Taliban Says It Has ‘Right to React’ if US Troops Stay in Afghanistan

The Associated Press reported Thursday that the US wants to leave 650 troops in the country

The Taliban is warning that a US plan to leave 650 troops in Afghanistan would be a violation of the US-Taliban agreement that was signed in Doha last year. US officials told The Associated Press that the 650 troops would stay after the rest withdraw to guard the US embassy in Kabul and help Turkish troops secure the Kabul airport.

“We have signed the Doha agreement and that was negotiated with the American side for 18 months. They have agreed and committed themselves that they will withdraw from Afghanistan all their military forces, advisers, and contractors,” Taliban spokesman Suhail Shaheen told Al Jazeera. “I think it is a clear violation of that agreement.”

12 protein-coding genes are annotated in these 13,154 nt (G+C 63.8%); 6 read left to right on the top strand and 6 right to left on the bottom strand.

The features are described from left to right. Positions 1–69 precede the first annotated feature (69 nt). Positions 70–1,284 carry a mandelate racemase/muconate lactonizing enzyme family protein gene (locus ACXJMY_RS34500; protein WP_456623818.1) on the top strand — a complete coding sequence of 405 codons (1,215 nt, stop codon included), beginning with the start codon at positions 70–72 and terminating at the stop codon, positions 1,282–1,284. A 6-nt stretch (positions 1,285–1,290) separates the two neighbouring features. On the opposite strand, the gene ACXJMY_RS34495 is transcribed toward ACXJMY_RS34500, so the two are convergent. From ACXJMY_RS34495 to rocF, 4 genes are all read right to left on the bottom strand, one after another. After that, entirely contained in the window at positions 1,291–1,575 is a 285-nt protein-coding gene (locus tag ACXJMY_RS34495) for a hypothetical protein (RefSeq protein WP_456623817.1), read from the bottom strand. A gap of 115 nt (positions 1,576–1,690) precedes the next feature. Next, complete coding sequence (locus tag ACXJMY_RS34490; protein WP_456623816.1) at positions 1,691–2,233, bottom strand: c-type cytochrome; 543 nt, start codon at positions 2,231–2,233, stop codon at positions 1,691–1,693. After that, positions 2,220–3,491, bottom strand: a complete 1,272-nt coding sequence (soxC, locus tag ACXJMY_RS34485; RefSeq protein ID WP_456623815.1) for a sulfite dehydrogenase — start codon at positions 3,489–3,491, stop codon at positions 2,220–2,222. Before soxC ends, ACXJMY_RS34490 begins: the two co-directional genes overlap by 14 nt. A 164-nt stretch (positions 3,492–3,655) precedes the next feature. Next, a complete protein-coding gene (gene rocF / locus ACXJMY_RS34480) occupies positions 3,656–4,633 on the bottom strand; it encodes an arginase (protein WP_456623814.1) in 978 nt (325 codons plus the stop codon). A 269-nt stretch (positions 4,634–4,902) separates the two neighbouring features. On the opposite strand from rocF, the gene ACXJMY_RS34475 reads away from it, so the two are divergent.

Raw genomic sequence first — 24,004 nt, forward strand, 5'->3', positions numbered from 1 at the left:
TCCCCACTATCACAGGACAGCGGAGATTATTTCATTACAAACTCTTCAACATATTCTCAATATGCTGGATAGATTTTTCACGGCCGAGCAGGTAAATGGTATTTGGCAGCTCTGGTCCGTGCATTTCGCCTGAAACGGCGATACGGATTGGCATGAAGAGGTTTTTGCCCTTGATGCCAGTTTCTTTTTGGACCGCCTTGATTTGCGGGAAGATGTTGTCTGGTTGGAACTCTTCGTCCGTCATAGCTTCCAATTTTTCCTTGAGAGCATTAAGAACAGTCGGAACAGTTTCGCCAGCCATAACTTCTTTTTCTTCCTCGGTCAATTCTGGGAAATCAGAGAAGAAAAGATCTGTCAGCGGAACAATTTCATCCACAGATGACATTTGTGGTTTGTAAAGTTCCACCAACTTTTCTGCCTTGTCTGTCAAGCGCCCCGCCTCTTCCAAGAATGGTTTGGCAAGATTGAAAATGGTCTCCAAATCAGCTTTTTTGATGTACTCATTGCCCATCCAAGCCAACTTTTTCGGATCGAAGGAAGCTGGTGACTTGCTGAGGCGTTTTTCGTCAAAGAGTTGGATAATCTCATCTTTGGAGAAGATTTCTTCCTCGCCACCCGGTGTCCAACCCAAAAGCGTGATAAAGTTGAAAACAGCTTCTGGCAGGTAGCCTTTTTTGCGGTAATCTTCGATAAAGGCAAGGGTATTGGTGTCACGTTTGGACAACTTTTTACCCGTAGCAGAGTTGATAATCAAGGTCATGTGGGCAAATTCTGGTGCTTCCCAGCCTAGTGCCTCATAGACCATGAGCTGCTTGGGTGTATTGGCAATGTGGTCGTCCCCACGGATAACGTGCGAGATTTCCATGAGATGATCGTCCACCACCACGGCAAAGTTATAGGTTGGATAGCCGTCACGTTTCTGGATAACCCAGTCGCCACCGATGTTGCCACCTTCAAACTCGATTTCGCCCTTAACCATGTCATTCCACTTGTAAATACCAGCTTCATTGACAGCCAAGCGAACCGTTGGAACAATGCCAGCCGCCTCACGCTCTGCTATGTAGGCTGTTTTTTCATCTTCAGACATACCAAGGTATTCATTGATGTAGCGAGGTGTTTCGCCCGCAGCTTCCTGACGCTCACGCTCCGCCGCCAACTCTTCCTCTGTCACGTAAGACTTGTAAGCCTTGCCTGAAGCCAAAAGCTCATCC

Shaheen said the Taliban would have the “right to react” if US troops remained beyond the September 11th withdrawal deadline set by President Biden. Since the Doha agreement was signed, the Taliban has not attacked US or other foreign troops, even after Biden unilaterally pushed back the original May 1st withdrawal deadline.

“If they stay here, then I think it is a kind of continuation of the occupation. They have violated and we fully have the right to react,” Shaheen said. “We have not attacked them during their withdrawal. Even [when] they violated the May 1st full withdrawal from Afghanistan — still, we have not attacked them while we are fully capable to do that.”

Besides putting US troops at risk, the plan to keep a military presence would fuel more fighting between the Taliban and the US-backed Afghan government. The Taliban is currently making significant gains in its offensive, and a continued US presence would give the group little incentive to negotiate.

Author: Dave DeCamp

Dave DeCamp is the news editor of Antiwar.com, follow him on Twitter @decampdave.